Mobile phones these days have such a massive quantity of options, and it’s hard to figure out what all of them do. Have you ever heard or seen of TTY mode and wondered what it was? Did you The TTY abbreviation stands for teletype machine, a tool that allows deaf or deaf people to talk through the telephone by composing text messages.
TTY mode is a characteristic of cellular phones that stands for either A teletypewriter is a device intended for the hearing impaired or people who have trouble talking. It translates sound signals into words and displays them for someone to see. The device can then re-encode written answers into audio for another party to have the ability to hear.
TTY refers to all kinds of teletypewriters. TTY mode refers only to cellular phones.
What is TTY mode
TTY stands for Text Telephone. It is also sometimes called a TDD, or Telecommunication Device for the Deaf. TTY is the more widely accepted term, however, as TTYs are used by many people, not just people who are deaf.
A TTY device is used to communicate by people with speech and hearing impairments. A user with a speech impairment can type a message on the TTY machine and the machine will send the message through a phone line or mobile signal. For users with hearing impairments, the TTY machine will turn voice messages into text messages so the user can read them.
While a TTY machine may sound a lot like text messaging, its actual functions are more seamless. TTY machines allow users to continuously communicate as part of one conversation, without receiving constant message notifications and updates like from text messages. During a TTY conversation, the messages appear immediately on the other party’s TTY screen without interruption. TTY devices can be connected to both landlines and cell phones, allowing for portable communication.
Today, many cell phones have a TTY mode. What’s the TTY mode meaning? Well, TTY mode allows the phone to function as a TTY device. Depending on the phone, it may have a built-in TTY software, allow you to connect the phone to an external TTY device, or both.
Many phones have three different TTY modes: TTY Full, TTY VCO, and TTY HCO. TTY Full mode allows both the sender and receiver to communicate through TTY messages. TTY VCO mode is for hearing-impaired users who can send messages through voice, but need to receive messages on a TTY text display. TTY HCO mode is for users who can receive voice messages, but need to send text messages.
What is a teletypewriter?
Teletypewriters are very old technology, but they have been modified for new media to continue providing accessibility to the hearing impaired or the speech impaired. The FCC mandated that cellphones be compatible with teletypewriters to maintain connectivity as much as possible regardless of accessibility requirements; hence TTY mode.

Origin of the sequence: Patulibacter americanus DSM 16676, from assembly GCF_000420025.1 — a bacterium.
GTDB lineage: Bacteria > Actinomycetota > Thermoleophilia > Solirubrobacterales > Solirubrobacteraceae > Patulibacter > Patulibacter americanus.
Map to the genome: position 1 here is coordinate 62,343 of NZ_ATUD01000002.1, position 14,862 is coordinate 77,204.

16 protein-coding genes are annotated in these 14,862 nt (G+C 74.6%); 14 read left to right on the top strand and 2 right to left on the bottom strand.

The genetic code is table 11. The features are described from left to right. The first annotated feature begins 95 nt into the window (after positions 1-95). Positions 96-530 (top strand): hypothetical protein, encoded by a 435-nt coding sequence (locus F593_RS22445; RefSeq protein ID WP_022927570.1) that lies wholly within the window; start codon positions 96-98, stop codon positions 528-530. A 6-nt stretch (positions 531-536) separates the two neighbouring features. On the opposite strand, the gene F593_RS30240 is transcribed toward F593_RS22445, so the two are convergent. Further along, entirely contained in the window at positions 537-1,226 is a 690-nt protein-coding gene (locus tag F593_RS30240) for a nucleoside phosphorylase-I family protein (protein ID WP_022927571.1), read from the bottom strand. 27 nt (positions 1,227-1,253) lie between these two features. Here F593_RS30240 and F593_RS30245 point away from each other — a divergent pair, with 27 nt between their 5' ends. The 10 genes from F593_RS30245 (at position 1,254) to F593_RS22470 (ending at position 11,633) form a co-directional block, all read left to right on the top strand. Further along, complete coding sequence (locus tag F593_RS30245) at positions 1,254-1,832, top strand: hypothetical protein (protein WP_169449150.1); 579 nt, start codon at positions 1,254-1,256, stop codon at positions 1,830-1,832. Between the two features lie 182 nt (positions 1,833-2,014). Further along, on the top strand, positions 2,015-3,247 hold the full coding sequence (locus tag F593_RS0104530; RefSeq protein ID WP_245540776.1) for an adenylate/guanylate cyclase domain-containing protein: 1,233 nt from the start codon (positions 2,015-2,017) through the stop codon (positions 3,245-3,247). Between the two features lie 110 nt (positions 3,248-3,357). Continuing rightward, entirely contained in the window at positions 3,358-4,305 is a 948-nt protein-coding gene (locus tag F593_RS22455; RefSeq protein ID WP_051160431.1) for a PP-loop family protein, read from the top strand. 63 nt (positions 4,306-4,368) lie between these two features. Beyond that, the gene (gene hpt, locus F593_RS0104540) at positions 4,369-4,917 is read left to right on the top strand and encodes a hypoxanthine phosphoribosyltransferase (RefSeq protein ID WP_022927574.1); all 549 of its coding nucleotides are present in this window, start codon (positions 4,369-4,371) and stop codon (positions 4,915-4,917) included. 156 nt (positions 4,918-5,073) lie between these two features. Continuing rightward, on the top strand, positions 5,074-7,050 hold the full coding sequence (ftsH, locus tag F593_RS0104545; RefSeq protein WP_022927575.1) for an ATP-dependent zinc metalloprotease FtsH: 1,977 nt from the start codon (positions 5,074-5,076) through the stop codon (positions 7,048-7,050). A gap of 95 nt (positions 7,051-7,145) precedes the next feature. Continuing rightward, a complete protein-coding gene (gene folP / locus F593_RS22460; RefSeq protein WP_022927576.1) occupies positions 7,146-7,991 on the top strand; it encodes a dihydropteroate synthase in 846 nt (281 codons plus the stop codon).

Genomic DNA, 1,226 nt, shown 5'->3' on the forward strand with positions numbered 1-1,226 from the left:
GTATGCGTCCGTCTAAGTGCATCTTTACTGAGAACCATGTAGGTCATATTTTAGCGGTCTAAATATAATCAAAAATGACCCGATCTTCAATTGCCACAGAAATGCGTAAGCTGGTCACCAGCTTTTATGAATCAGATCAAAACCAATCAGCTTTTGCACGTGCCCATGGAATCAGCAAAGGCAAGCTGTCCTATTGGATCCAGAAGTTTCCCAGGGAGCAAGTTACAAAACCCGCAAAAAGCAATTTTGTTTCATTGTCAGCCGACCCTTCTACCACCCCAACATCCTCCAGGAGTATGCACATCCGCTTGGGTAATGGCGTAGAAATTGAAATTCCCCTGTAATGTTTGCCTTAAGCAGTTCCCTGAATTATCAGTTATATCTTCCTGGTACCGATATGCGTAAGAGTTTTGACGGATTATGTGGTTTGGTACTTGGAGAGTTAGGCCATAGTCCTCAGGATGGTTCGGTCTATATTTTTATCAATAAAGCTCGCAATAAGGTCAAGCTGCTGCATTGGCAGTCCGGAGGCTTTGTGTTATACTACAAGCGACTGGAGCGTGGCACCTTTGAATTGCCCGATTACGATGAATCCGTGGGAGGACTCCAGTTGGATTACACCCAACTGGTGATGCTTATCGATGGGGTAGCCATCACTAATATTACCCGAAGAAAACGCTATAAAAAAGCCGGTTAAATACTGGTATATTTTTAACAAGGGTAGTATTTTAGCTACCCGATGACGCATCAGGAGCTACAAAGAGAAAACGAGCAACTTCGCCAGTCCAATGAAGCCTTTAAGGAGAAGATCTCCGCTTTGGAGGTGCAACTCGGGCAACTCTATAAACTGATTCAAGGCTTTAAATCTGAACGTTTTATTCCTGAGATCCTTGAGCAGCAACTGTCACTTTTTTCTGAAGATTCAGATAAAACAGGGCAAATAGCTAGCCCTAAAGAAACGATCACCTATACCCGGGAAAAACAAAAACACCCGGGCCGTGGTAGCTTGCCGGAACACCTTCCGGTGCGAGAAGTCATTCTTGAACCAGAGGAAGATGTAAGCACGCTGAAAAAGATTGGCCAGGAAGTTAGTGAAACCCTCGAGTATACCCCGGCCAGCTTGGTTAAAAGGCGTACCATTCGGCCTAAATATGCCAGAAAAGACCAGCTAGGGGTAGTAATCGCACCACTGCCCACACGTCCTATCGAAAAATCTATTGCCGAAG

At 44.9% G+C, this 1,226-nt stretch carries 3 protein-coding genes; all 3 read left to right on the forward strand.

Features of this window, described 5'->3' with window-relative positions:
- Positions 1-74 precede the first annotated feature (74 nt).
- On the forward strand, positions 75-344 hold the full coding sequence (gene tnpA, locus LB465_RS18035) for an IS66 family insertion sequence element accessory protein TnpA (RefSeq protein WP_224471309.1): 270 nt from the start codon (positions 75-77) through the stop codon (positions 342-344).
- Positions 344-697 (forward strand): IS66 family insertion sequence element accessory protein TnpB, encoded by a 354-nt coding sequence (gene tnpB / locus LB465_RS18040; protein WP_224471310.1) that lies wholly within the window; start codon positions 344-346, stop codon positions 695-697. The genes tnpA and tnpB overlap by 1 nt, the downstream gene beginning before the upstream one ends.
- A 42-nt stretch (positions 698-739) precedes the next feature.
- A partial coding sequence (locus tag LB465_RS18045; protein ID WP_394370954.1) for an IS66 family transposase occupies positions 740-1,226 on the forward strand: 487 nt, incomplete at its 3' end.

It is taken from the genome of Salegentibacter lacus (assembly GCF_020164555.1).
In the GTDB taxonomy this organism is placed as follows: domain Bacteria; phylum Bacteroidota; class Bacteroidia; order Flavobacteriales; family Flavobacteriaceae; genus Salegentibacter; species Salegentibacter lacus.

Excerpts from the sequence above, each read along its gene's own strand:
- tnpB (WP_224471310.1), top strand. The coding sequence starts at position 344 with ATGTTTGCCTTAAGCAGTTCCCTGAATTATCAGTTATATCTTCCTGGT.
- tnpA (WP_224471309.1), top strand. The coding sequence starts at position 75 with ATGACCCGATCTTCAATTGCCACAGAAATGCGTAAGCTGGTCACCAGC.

Originally, teletypewriters were used in newsrooms before the age of cellphones and internet. They would sit in a row chattering away as they printed and produced quite a lot of noise. Messages could be sent from one end of the country to the other using the existing telephone network. As the internet, email, and mobile phones took over, teletypewriters took a back seat. They are now used almost exclusively for the hearing or speech impaired.
How to use TTY mode
If you have a compatible handset, using TTY mode is simple. You will need a teletypewriter, a TTY cable, and your phone, of course. Usually, the TTY cable will connect to the audio jack. You then need to turn on TTY mode and go from there.
When you enable TTY mode, other phone functions may not work properly. Depending on the phone, you may not be able to use SMS or normal voice calls with it enabled. So if you don’t use a teletypewriter, it makes sense to keep the setting switched off in order to have access to your phone’s full functionality.
There are usually four settings to choose from, TTY Off, TTY Full, TTY HCO and TTY VCO.
- TTY Off is fairly straight forward, as it means TTY Mode is not enabled at all.
- TTY Full is for text only communications both ways with no audio component.
- TTY HCO is for Hearing Carry Over which means your messages are sent via text but received as audio. Used primarily for speech impaired. Think of text-to-speech programs and you’ll understand the gist of this setting.
- TTY VCO is for Voice Carry-Over, which means you talk and the teletypewriter at the other end turns it into text. Messages are received in text, and this setting is used primarily for hearing impaired. Think of speech-to-text programs and you’ll understand the gist of this setting.
TTY Full is useful if both parties have either speed or hearing impairments. It will send and receive purely in text via the teletypewriter at each end.
TTY HCO is useful if the caller has speech impairments but the called party does not. The teletypewriter will send the message via text while replies will be audio.